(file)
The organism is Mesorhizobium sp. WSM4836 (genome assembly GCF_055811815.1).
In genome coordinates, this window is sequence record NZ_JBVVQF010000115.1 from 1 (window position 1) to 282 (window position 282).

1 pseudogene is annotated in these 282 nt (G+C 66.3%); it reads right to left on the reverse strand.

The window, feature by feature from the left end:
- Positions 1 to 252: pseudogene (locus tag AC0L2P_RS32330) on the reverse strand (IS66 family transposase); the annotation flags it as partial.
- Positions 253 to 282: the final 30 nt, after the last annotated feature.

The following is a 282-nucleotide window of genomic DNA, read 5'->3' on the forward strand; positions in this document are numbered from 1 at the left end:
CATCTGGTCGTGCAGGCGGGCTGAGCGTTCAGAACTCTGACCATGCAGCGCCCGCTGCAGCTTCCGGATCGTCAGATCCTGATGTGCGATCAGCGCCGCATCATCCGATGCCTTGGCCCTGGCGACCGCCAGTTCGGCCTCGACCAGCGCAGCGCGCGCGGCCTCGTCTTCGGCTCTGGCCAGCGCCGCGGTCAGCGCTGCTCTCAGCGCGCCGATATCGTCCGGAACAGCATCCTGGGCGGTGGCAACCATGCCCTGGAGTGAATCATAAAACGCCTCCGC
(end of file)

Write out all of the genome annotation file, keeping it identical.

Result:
The organism is Mesorhizobium sp. WSM4836 (genome assembly GCF_055811815.1).
In genome coordinates, this window is sequence record NZ_JBVVQF010000115.1 from 1 (window position 1) to 282 (window position 282).

1 pseudogene is annotated in these 282 nt (G+C 66.3%); it reads right to left on the reverse strand.

The window, feature by feature from the left end:
- Positions 1 to 252: pseudogene (locus tag AC0L2P_RS32330) on the reverse strand (IS66 family transposase); the annotation flags it as partial.
- Positions 253 to 282: the final 30 nt, after the last annotated feature.

The following is a 282-nucleotide window of genomic DNA, read 5'->3' on the forward strand; positions in this document are numbered from 1 at the left end:
CATCTGGTCGTGCAGGCGGGCTGAGCGTTCAGAACTCTGACCATGCAGCGCCCGCTGCAGCTTCCGGATCGTCAGATCCTGATGTGCGATCAGCGCCGCATCATCCGATGCCTTGGCCCTGGCGACCGCCAGTTCGGCCTCGACCAGCGCAGCGCGCGCGGCCTCGTCTTCGGCTCTGGCCAGCGCCGCGGTCAGCGCTGCTCTCAGCGCGCCGATATCGTCCGGAACAGCATCCTGGGCGGTGGCAACCATGCCCTGGAGTGAATCATAAAACGCCTCCGC